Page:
WASHINGTON -- The National Automobile Dealers Association is vigorously trying to whip up grassroots support to block a provision in the Senate's tax bill that would limit the ability of dealers to write off interest expense on vehicle inventories.
NADA is urging members to contact their senators and explain how limiting deductibility for floorplan financing would hurt most businesses with higher taxes -- even when they do not show a profit. NADA officials are also working to convince the Senate Finance Committee to change the bill, as the House did in the tax plan it passed last week.
The Finance Committee's version would limit deductibility for business interest to 30 percent of adjustable taxable income. Businesses with gross receipts of $15 million or less are exempted.
The proposal is aimed at large corporations that are incentivized by the tax code to use debt -- such as lines of credit -- instead of raising equity to capitalize their operations. But it would sweep up dealerships in the process.
Some Republicans believe some large U.S. companies are overleveraged and tend to favor debt over equity because they can't deduct dividends paid on stock, said Steven Rosenthal, senior fellow at the Urban-Brookings Tax Policy Center.
The tax savings would be used to help pay for massive business and individual tax cuts. According to the Joint Taxation Committee’s scoring of the Senate bill, limiting all business interest deductions would save $308 billion over 10 years. It's unclear how much of that figure stems from auto retailers.
NADA President Peter Welch on Monday sent a letter to Senate Majority Leader Mitch McConnell, R-Ky., urging the tax bill to preserve the full deductibility of business interest expense, including floorplan interest.
"Imposing a rigid formula to limit floor plan interest ... is risky, especially when market rates are increasing from historic lows. ... This provision would impose unreasonable burdens on retailers who must floor plan to carry inventory. Small-business dealers should not be treated the same as large corporations that choose debt over equity for tax purposes.
"The potential damage from limiting floor plan interest deductibility would not be mitigated by the other provisions in the bill, such as lower tax rates or carryforward provisions. While NADA supports the goals of tax reform, we will not support a bill that does not distinguish between floorplan interest and general business interest," he said.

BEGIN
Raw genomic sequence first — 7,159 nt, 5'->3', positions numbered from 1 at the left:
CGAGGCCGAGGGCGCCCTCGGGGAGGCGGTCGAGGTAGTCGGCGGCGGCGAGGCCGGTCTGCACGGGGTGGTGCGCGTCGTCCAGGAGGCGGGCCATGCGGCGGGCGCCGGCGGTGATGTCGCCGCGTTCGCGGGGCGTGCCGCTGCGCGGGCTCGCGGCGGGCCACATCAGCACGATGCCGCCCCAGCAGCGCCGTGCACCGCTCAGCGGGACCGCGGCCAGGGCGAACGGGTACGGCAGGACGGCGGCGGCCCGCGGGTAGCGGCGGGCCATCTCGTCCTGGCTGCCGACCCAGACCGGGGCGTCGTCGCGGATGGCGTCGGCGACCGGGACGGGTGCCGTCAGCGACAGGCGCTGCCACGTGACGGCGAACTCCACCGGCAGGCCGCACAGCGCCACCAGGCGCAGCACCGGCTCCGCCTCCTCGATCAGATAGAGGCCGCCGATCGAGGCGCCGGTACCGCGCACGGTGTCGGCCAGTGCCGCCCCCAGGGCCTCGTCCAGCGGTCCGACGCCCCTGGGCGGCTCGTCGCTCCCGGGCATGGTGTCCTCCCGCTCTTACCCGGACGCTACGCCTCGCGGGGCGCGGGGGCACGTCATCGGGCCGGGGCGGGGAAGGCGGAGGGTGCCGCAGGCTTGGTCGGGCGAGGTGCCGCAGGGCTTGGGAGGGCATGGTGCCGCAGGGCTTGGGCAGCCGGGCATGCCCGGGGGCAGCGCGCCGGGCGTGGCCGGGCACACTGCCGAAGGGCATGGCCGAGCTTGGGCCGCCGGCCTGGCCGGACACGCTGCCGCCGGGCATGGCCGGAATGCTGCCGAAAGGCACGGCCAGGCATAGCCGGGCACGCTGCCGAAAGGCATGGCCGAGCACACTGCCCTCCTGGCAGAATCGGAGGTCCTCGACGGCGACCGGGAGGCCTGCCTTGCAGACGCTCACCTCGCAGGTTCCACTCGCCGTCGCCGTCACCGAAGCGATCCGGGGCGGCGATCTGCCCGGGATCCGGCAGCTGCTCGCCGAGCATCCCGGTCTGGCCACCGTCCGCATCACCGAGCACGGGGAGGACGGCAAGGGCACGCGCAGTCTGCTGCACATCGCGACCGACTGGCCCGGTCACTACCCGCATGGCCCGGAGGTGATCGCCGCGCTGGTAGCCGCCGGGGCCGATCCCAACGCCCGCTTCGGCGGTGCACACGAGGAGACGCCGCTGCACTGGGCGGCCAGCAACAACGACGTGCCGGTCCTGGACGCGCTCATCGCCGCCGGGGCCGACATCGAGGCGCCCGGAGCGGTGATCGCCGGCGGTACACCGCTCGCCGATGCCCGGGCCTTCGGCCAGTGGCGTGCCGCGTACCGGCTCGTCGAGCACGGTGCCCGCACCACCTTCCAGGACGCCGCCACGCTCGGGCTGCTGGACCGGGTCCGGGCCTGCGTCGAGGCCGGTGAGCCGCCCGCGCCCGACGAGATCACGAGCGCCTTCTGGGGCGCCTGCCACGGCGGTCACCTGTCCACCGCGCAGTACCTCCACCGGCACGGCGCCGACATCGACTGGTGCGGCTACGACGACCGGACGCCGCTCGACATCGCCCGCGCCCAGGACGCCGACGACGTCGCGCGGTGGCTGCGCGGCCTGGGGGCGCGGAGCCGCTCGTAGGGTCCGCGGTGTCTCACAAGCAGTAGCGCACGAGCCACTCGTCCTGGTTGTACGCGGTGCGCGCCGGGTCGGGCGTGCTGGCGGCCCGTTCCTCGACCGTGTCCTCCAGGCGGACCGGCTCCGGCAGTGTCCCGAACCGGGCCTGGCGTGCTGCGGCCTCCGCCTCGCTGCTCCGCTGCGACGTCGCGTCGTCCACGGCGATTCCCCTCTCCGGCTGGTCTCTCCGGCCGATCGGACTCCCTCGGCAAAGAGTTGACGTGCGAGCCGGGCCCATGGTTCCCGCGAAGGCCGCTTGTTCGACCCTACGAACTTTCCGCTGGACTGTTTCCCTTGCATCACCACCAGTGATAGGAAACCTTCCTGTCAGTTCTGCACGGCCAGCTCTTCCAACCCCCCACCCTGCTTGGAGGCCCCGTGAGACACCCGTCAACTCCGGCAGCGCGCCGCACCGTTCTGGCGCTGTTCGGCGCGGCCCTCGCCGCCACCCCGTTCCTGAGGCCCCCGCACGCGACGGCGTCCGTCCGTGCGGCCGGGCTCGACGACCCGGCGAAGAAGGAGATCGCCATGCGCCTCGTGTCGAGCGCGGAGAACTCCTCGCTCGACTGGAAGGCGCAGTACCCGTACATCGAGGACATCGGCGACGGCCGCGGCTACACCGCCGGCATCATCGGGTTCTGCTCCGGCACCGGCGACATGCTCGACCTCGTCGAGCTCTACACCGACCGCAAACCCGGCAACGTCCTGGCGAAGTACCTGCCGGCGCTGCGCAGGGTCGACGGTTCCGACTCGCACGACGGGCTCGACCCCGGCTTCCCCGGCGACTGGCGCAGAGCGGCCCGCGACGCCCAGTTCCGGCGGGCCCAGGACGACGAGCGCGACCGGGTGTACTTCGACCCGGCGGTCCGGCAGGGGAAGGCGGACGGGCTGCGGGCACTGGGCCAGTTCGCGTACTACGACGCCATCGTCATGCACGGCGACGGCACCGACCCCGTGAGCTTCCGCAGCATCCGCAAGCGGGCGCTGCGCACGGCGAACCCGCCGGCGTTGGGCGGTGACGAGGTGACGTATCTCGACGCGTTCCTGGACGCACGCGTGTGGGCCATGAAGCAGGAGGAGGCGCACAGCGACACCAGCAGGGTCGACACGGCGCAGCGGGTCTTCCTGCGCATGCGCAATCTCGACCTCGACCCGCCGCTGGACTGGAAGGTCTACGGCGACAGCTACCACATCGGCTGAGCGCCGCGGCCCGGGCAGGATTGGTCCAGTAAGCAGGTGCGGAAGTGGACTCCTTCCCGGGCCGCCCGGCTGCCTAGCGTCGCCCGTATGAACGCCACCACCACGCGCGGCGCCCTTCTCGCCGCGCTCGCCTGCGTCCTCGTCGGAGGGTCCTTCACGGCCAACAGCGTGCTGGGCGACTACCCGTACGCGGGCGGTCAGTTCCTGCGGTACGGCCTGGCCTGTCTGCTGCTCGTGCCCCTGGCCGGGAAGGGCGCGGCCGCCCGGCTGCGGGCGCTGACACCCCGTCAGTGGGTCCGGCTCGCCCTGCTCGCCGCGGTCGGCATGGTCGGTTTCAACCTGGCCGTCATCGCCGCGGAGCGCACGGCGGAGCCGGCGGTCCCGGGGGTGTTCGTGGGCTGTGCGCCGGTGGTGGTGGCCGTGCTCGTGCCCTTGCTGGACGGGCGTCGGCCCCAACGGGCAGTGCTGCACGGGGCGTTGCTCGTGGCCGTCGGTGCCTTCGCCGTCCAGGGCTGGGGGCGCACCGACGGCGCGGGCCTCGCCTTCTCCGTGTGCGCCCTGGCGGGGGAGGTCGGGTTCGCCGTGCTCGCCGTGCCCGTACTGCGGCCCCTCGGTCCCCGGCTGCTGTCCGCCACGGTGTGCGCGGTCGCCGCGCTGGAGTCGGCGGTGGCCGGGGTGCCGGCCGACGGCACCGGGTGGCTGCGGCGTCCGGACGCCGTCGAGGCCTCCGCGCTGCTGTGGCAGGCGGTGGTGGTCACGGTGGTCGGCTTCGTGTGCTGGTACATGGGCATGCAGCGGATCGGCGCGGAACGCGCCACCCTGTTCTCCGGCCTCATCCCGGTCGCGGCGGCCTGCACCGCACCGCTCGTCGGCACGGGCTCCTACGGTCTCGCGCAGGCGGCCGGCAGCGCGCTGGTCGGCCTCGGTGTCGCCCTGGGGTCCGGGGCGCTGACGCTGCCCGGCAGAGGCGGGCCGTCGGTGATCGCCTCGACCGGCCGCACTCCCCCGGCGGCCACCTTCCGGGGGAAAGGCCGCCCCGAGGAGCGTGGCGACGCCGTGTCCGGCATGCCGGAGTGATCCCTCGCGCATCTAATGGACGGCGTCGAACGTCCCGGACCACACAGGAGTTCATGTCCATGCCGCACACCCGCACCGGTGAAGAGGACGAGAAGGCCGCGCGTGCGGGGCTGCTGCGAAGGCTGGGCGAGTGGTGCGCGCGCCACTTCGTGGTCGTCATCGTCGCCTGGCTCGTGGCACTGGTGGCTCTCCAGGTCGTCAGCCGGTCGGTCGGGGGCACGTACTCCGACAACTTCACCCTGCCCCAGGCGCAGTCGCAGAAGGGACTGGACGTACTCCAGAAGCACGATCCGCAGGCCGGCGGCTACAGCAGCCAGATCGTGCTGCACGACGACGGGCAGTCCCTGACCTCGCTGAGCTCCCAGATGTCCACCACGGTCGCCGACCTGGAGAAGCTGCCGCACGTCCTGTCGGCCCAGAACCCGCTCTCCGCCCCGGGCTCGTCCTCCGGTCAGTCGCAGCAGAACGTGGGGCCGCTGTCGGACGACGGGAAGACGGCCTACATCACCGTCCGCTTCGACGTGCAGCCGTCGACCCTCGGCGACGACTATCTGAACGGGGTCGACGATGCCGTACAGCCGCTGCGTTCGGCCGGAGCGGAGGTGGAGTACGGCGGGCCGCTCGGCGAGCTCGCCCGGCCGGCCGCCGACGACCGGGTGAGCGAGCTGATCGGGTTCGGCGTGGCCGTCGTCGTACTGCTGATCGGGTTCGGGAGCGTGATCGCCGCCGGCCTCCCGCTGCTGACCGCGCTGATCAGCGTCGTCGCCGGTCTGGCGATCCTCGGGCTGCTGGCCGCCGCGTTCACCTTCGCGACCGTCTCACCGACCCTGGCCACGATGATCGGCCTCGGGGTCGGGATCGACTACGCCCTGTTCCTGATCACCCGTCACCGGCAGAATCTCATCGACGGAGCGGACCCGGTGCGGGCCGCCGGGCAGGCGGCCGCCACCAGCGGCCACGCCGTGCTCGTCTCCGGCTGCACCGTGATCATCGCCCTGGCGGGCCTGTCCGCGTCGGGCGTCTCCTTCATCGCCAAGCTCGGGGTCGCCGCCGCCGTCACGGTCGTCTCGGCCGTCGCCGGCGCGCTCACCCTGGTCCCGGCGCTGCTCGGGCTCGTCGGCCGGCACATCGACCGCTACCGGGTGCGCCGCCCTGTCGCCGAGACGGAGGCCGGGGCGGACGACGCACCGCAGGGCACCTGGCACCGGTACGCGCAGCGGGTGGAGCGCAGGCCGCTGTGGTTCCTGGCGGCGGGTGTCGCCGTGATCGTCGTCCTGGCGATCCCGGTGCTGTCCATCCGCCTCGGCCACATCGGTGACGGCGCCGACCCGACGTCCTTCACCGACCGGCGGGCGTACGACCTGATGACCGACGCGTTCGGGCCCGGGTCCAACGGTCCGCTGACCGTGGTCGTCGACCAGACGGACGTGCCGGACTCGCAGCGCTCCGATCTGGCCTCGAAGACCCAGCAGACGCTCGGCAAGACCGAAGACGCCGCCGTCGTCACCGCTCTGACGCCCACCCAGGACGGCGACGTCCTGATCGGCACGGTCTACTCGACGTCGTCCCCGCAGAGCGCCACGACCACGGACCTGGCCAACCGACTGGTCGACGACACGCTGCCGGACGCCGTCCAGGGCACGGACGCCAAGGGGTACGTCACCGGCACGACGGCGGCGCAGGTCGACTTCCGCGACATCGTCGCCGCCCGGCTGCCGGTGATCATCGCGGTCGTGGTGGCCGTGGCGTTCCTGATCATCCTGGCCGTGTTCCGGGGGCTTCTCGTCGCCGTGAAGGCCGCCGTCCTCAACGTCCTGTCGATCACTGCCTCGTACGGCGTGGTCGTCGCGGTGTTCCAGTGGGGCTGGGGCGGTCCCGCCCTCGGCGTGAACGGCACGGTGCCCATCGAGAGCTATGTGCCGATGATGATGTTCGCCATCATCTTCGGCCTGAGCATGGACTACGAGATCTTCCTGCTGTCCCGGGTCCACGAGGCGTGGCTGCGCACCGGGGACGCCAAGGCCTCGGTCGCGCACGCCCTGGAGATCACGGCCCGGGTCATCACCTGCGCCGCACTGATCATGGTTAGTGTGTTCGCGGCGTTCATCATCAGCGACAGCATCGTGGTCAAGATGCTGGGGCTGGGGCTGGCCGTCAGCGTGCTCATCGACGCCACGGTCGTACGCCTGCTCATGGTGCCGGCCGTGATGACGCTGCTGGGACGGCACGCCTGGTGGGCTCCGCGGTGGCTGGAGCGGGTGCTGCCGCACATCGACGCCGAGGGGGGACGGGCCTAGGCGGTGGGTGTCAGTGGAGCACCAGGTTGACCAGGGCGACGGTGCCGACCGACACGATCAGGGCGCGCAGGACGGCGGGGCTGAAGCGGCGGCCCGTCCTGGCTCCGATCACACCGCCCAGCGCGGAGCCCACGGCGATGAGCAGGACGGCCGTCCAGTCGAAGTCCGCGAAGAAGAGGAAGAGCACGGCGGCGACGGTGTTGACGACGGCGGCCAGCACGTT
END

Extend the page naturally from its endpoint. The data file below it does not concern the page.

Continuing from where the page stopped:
Most auto dealers are privately held small businesses that don't have access to private equity and rely on the interest-only loans from automakers' finance arms and banks to stock lots with vehicles. Payments on the loans start as soon as the retailer assumes ownership of the vehicle and the principal is paid off as soon as it is sold.
"It's a specialized type of financing for a specialized product which is high priced, but comes with very low margins," NADA spokesman Jared Allen said.
Publicly traded dealership groups such as AutoNation could tap equity markets, but choose floorplan financing "because it is so much more effective and efficient," he added.
Automakers could also be affected by any limit on the interest deductions because dealers may finance fewer vehicle purchases, Allen said.
The tax plan was subject to little debate before being approved in the Finance Committee and is expected to be voted on by the full Senate sometime after the Thanksgiving break.
Dealerships are being urged to talk with their accountant to learn how the limit on interest expense would impact their business.
Truck, motorcycle, recreational vehicle, boat and farm equipment retailers are lobbying Congress to preserve interest deductibility for floor plan financing. Welch's letter warned that limiting the interest deduction would exacerbate the downturn in the highly cyclical auto and heavy-duty truck industries.